Browse Prior Art Database

Memory Allocation and Addressing

IP.com Disclosure Number: IPCOM000091889D
Original Publication Date: 1968-Jun-01
Included in the Prior Art Database: 2005-Mar-05
Document File: 4 page(s) / 61K

Publishing Venue

IBM

Related People

Palounek, LR: AUTHOR

Abstract

The drawing shows an addressing system for contiguously addressing, i.e., sequentially addressing through all storage modules, the main storage of data processing systems. The addressing system functions under differing overall main storage address field sizes, functions with different memory modules exhibiting different speeds or different field sizes, and functions with different memory module configuration. The sum of the module field sizes totals the overall field size.

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Memory Allocation and Addressing

The drawing shows an addressing system for contiguously addressing, i.e., sequentially addressing through all storage modules, the main storage of data processing systems. The addressing system functions under differing overall main storage address field sizes, functions with different memory modules exhibiting different speeds or different field sizes, and functions with different memory module configuration. The sum of the module field sizes totals the overall field size.

The main storage consists partially of memory modules M0...M7. Each module consists of a magnetic core memory having a nominal 128K field of addresses. Thus, the eight totalled together present an overall address field of nominally 1,024K, or actually 1,048,576, addressable memory locations. In addition to the eight modules, the overall address field includes an additional high-speed memory module HS1 nominally of 32K size or alternatively a high- speed module HS2 of some other size, e.g., nominally 64K.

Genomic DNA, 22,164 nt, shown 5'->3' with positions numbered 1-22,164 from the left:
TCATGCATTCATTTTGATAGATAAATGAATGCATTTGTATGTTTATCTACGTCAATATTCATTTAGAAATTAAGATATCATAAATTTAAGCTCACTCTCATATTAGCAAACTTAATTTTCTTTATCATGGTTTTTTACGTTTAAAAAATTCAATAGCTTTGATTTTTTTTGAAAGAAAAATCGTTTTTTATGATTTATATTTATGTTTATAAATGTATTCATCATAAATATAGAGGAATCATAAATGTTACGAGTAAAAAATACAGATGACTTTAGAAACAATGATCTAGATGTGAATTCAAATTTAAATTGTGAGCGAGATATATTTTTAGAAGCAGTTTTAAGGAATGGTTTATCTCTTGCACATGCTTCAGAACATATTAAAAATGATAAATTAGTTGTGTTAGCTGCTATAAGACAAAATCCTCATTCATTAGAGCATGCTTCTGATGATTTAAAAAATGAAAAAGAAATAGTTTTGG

In one form of operation, HS1 is associated with one central processing unit, not shown, and HS2 is associated with a second central processing unit, not shown, with some or all of the modules M0...M7 shared by both processing units. Where HS1 and HS2 are different sizes, the system employing the smaller module usually has a gap of invalid addresses in order to preserve the same physical location for corresponding addresses in each processing unit. For example, HS1 can operate with addresses between 32K-and 64K being invalid. Here, however, HS2 is initially ignored and the addresses 32K to 64K are considered valid.

Although main storage is organized as a composite of memory modules having different speeds and different sizes and which can exist in different configurations, those differences are transparent to the data processing system. This is because the addressing system of the drawing organizes the memory modules so as to form an overall contiguous address field as a composite of each memory module field. For example, by using the M0...M7 and HS1 modules as the total main storage for a first processing unit, an overall field of 1,056K is established. This overall field is addressed by the twenty address bits Bit 1...Bit
20.

The low-order addresses up to 32K are located in HS1. The next 128K addresses are in a module such as M1. The next 128K addresses are in M2, etc. HS1 is selected for the first processing unit by control unit 1 via line 2 to gate 4 with gate 5 and HS2 not being selected. When the address specified by the address bits is between 0 and 32K, M0...M7 is selected and gate 4 is automatically opened. When the address selected by the address bits exceeds the 32K capacity of HS1, the appropriate one of M1...M7 is selected.

The particular module selected is determined by the high-order address bits Bit 1...Bit 3. For example, an address in the 165K range has high-order binary address bits 001 which are supplied to s...